Another example of not telling the user what you want from them, this time from O2, a mobile phone network in the UK.
This week, I needed to visit the secure area of the O2 website, and - of course - because it had been so long since I had last visited, I had forgotten my password. Time to use their password reset process.
So I went through the motions, and - dutifully reading the "Important" text to the side of the new password fields - I entered my new password.
I've recently started using a random password generator, and I faithfully put in the minimum requirements stated on the O2 website. The instructions on this page are pretty clear: the minimum and maximum length of the password are stated, and the statement about mixing letters and numbers indicated that I could use both. I was a little sure what they meant by "other characters" so I added a basic set of punctuation characters to my generation algorithm.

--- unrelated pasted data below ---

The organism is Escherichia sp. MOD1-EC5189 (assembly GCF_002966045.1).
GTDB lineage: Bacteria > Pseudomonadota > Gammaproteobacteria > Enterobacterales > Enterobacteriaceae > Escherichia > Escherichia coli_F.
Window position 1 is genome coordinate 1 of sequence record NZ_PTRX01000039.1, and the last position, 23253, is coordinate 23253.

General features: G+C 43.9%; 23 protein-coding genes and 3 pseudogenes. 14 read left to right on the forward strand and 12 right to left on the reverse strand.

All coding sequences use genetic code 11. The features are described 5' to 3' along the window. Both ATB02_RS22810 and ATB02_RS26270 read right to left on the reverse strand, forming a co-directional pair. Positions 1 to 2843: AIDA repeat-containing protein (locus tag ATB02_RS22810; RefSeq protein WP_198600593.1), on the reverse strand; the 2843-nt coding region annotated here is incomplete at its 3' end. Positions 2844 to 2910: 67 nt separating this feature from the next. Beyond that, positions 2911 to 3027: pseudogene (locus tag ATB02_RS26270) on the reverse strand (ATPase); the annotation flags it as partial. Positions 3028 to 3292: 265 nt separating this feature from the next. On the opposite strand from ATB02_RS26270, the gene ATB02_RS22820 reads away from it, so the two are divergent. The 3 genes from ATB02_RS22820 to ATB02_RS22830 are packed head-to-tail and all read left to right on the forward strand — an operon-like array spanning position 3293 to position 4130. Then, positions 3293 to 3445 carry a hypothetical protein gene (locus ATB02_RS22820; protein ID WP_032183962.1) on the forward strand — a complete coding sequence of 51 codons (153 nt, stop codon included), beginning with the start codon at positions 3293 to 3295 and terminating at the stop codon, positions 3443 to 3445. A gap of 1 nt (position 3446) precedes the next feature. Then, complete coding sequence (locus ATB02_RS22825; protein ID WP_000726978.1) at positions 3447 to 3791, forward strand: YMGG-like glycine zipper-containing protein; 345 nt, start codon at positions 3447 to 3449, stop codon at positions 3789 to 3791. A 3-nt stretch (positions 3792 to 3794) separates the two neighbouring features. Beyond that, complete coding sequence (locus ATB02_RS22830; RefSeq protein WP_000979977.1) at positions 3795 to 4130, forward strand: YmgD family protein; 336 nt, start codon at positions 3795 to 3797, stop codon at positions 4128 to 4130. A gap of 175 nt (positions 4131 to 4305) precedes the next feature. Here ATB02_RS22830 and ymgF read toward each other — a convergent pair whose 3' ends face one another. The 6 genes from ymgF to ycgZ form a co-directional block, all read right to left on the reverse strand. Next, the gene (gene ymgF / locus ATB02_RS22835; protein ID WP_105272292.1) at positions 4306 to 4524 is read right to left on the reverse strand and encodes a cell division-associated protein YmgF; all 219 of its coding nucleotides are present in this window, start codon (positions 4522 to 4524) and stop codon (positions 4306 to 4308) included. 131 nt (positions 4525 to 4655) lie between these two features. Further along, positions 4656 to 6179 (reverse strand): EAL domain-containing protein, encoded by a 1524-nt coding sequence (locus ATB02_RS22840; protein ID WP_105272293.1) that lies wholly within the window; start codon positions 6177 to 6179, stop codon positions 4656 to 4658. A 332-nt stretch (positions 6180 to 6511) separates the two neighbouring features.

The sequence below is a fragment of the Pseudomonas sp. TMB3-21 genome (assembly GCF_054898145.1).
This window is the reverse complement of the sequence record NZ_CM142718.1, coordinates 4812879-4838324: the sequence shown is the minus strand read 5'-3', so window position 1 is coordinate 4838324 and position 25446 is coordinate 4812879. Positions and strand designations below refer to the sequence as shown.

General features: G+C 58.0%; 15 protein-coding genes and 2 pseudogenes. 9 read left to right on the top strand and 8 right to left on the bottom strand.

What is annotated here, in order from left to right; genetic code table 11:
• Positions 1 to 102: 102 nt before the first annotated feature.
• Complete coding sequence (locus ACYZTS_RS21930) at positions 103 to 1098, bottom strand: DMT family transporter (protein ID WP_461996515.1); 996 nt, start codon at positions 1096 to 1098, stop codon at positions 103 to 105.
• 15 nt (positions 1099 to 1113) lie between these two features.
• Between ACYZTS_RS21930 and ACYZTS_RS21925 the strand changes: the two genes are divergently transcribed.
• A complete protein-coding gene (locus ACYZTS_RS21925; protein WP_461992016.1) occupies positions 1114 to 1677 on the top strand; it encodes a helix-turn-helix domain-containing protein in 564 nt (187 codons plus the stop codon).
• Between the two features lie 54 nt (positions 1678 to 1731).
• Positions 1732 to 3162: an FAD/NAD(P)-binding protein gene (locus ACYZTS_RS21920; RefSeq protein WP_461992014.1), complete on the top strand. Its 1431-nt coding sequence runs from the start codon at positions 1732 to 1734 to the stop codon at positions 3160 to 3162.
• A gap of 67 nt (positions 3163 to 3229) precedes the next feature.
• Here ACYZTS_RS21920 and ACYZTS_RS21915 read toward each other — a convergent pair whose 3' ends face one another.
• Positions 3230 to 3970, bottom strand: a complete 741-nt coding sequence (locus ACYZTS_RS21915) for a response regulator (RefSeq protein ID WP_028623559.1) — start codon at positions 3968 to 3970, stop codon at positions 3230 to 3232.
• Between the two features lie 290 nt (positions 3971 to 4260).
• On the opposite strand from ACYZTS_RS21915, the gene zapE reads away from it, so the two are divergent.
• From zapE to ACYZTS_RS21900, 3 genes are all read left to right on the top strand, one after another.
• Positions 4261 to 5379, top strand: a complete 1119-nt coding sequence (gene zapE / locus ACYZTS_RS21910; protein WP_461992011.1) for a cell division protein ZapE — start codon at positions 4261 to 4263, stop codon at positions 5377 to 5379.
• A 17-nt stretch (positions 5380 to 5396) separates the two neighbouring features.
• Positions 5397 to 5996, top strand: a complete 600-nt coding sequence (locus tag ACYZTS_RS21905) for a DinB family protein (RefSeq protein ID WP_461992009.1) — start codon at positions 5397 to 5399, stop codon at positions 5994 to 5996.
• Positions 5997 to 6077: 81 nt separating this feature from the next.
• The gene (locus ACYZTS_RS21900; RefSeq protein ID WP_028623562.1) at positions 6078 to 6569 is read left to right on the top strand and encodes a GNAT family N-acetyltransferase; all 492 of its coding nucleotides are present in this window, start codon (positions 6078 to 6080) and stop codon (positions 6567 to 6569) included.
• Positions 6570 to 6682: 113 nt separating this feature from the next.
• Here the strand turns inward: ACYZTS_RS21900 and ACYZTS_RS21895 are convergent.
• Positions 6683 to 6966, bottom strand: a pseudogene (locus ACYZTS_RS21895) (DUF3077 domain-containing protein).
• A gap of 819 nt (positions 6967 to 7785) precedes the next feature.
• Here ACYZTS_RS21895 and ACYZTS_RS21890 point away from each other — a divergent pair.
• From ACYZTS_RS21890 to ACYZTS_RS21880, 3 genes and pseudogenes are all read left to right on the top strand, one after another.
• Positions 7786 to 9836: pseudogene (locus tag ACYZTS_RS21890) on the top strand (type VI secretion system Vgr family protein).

...and fell at that hurdle - see screenshot below.
Despite all the excellent direction in the blue box, there is still some mystery about what "other characters" are permitted. Only by experimenting was I able to get to a password that was acceptable to O2's secret, inscrutable requirements.
Each time I failed, a slap from the website, an invitation to abandon the process and go elsewhere. It's a good job I really needed to get into the secure website. And collect case studies of interaction design for this blog.
Because this is the problem with keeping your website's password criteria secret: user frustration. What percentage of users try again after the first failure? What percentage leave after the second?